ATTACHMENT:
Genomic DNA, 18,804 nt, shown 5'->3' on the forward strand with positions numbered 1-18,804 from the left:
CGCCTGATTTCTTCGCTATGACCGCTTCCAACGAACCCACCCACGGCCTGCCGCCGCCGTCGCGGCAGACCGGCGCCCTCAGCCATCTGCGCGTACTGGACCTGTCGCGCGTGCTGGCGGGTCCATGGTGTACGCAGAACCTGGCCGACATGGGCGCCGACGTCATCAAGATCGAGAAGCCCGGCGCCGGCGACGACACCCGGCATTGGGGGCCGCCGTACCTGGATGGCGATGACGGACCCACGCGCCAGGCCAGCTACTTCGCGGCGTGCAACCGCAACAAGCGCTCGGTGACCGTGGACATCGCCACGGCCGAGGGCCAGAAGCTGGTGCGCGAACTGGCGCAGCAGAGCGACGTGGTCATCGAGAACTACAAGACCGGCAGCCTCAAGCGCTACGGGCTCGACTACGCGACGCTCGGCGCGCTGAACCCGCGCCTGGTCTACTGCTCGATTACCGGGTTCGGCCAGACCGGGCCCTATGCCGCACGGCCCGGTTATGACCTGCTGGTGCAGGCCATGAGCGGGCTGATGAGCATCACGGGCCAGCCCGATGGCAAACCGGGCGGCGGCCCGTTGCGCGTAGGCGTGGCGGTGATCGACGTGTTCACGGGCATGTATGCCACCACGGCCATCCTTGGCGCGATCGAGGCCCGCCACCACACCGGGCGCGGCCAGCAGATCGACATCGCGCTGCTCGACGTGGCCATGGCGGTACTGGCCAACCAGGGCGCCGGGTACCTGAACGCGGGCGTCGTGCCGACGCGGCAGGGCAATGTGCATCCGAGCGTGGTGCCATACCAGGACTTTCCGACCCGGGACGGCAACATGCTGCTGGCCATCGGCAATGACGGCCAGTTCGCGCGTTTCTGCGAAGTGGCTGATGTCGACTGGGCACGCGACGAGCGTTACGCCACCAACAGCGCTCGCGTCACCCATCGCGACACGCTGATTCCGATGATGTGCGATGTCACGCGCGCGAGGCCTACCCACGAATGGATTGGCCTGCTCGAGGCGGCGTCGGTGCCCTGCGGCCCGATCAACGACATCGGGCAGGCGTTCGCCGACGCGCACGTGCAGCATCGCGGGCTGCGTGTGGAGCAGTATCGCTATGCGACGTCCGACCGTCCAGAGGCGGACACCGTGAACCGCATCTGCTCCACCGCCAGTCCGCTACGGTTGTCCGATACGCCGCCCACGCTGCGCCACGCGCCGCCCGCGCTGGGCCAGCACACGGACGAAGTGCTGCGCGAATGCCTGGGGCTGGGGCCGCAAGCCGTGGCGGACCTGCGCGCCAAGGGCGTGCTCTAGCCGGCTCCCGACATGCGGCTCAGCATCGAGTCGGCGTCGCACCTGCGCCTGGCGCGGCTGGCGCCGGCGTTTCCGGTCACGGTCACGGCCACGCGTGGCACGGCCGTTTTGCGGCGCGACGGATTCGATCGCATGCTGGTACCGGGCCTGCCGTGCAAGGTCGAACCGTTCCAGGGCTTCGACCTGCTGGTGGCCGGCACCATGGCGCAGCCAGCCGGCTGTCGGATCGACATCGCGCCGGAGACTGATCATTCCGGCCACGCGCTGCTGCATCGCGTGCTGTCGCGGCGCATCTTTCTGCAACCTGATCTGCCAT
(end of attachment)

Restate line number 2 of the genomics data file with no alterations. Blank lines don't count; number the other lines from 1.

CGCCTGATTTCTTCGCTATGACCGCTTCCAACGAACCCACCCACGGCCTGCCGCCGCCGTCGCGGCAGACCGGCGCCCTCAGCCATCTGCGCGTACTGGACCTGTCGCGCGTGCTGGCGGGTCCATGGTGTACGCAGAACCTGGCCGACATGGGCGCCGACGTCATCAAGATCGAGAAGCCCGGCGCCGGCGACGACACCCGGCATTGGGGGCCGCCGTACCTGGATGGCGATGACGGACCCACGCGCCAGGCCAGCTACTTCGCGGCGTGCAACCGCAACAAGCGCTCGGTGACCGTGGACATCGCCACGGCCGAGGGCCAGAAGCTGGTGCGCGAACTGGCGCAGCAGAGCGACGTGGTCATCGAGAACTACAAGACCGGCAGCCTCAAGCGCTACGGGCTCGACTACGCGACGCTCGGCGCGCTGAACCCGCGCCTGGTCTACTGCTCGATTACCGGGTTCGGCCAGACCGGGCCCTATGCCGCACGGCCCGGTTATGACCTGCTGGTGCAGGCCATGAGCGGGCTGATGAGCATCACGGGCCAGCCCGATGGCAAACCGGGCGGCGGCCCGTTGCGCGTAGGCGTGGCGGTGATCGACGTGTTCACGGGCATGTATGCCACCACGGCCATCCTTGGCGCGATCGAGGCCCGCCACCACACCGGGCGCGGCCAGCAGATCGACATCGCGCTGCTCGACGTGGCCATGGCGGTACTGGCCAACCAGGGCGCCGGGTACCTGAACGCGGGCGTCGTGCCGACGCGGCAGGGCAATGTGCATCCGAGCGTGGTGCCATACCAGGACTTTCCGACCCGGGACGGCAACATGCTGCTGGCCATCGGCAATGACGGCCAGTTCGCGCGTTTCTGCGAAGTGGCTGATGTCGACTGGGCACGCGACGAGCGTTACGCCACCAACAGCGCTCGCGTCACCCATCGCGACACGCTGATTCCGATGATGTGCGATGTCACGCGCGCGAGGCCTACCCACGAATGGATTGGCCTGCTCGAGGCGGCGTCGGTGCCCTGCGGCCCGATCAACGACATCGGGCAGGCGTTCGCCGACGCGCACGTGCAGCATCGCGGGCTGCGTGTGGAGCAGTATCGCTATGCGACGTCCGACCGTCCAGAGGCGGACACCGTGAACCGCATCTGCTCCACCGCCAGTCCGCTACGGTTGTCCGATACGCCGCCCACGCTGCGCCACGCGCCGCCCGCGCTGGGCCAGCACACGGACGAAGTGCTGCGCGAATGCCTGGGGCTGGGGCCGCAAGCCGTGGCGGACCTGCGCGCCAAGGGCGTGCTCTAGCCGGCTCCCGACATGCGGCTCAGCATCGAGTCGGCGTCGCACCTGCGCCTGGCGCGGCTGGCGCCGGCGTTTCCGGTCACGGTCACGGCCACGCGTGGCACGGCCGTTTTGCGGCGCGACGGATTCGATCGCATGCTGGTACCGGGCCTGCCGTGCAAGGTCGAACCGTTCCAGGGCTTCGACCTGCTGGTGGCCGGCACCATGGCGCAGCCAGCCGGCTGTCGGATCGACATCGCGCCGGAGACTGATCATTCCGGCCACGCGCTGCTGCATCGCGTGCTGTCGCGGCGCATCTTTCTGCAACCTGATCTGCCAT